I also have my GMail account set up as an IMAP account in Thunderbird. I’ve thought about switching over to using that as my primary e-mail client, rather than the GMail web interface, but there are a few things I don’t like about it. It’s actually very good as a desktop client for GMail, in general. But I don’t entirely like the way it handles GMail labels. It shows them as IMAP folders, which is perfectly reasonable, but I can’t see any obvious way of see which folders a given e-mail is in, or to copy an e-mail into multiple folders at once (i.e. apply multiple GMail labels). (Again, here’s something I miss from Lotus Notes: the ability to right-click a message and select “show folders”.) The way GMail does labels, it’s always easy to see which labels are applied to a given message, and it’s fairly easy to apply (or remove) multiple labels.

One other tool I messed around with a bit today is ActiveInbox. It’s a Firefox add-in that adds some extra GTD functionality to GMail’s web interface. It looks pretty interesting, but I have to admit that I uninstalled it. I think I may give it another try later this week or maybe next week, if I can find some time to really figure it out.

I’ve also considered using Superstars instead of labels for my GTD “!Action” and “!Waiting For” indicators. That’s something I might play with at some point.

PowerShell script to view SMTP server WMI stats

I’ve been playing with PowerShell a bit lately. Here’s a script I wrote today that extracts some info about the standard Windows Server SMTP service, does a little formatting on it, and sends it out to someone via GMail. (I’m sending it via GMail, since the purpose of the script is to determine if there’s anything weird going on with the SMTP service, and if there is, then it doesn’t make sense to use it to send the status e-mail.)

function sendmail
    param ($msgtext)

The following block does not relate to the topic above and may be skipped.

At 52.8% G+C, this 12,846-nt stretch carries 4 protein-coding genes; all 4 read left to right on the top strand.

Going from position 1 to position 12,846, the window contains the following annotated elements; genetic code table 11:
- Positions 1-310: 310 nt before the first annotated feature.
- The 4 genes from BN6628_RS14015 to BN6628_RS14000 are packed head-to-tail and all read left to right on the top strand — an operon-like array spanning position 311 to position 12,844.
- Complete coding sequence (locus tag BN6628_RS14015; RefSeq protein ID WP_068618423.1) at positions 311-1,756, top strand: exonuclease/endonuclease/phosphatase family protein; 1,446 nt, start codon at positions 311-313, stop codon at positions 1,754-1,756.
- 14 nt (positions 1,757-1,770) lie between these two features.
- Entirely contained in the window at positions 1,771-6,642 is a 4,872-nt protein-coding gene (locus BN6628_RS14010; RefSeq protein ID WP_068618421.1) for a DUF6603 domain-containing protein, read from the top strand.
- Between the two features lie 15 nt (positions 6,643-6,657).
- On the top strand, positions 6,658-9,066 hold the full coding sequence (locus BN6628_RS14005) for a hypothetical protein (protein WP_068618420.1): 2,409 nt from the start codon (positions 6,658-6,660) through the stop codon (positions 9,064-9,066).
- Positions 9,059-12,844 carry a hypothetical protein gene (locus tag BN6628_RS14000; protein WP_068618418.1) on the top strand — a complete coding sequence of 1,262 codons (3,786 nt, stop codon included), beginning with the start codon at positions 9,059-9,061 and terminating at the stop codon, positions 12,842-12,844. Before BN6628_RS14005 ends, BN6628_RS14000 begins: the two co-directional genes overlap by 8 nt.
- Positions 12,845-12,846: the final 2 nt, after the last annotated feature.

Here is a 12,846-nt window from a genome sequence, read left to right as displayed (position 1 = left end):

$EmailFrom = ""
    $EmailTo = "" 
    $Subject = "SMTP Stats" 
    $Body = $msgtext
    $SMTPServer = "" 
    $SMTPClient = New-Object Net.Mail.SmtpClient($SmtpServer, 587) 
    $SMTPClient.EnableSsl = $true 
    $SMTPClient.Credentials = New-Object System.Net.NetworkCredential("", "password"); 
    $SMTPClient.Send($EmailFrom, $EmailTo, $Subject, $Body)

$smtp1 = gwmi Win32_PerfFormattedData_NTFSDRV_SMTPNTFSStoreDriver | ? { $_.Name -eq '_Total' }
$smtp2 = gwmi Win32_PerfFormattedData_SMTPSVC_SMTPServer | ? { $_.Name -eq '_Total' }
$Date = Get-Date
$output = "-----------------------------------------------`n" 
$output += "Stats from " + $smtp1.__SERVER + " on " + $date + "`n"
$output += "----------------------------------------------`n"
$output += "Messages in queue dir: " + $smtp1.Messagesinthequeuedirectory + "`n"
$output += "Remote queue length: " + $smtp2.RemoteQueueLength + "`n"
$output += "Remote retry queue length: " + $smtp2.RemoteRetryQueueLength + "`n"
$output += "`nBadmail:`n"
$output += "`tBadPickupFile: " + $smtp2.BadmailedMessagesBadPickupFile + "`n"
$output += "`tGeneralFailure: " + $smtp2.BadmailedMessagesGeneralFailure + "`n"
$output += "`tHopCountExceeded: " + $smtp2.BadmailedMessagesHopCountExceeded + "`n"
$output += "`tNDRofDSN: " + $smtp2.BadmailedMessagesNDRofDSN + "`n"
$output += "`tNoRecipients: " + $smtp2.BadmailedMessagesNoRecipients + "`n"
$output += "`tTriggeredviaEvent: " + $smtp2.BadmailedMessagesTriggeredviaEvent + "`n"
# $output

I still don’t really know PowerShell that well, but I’m learning. I picked up most of the info I needed to write this script from StackOverflow and Hey, Scripting Guy.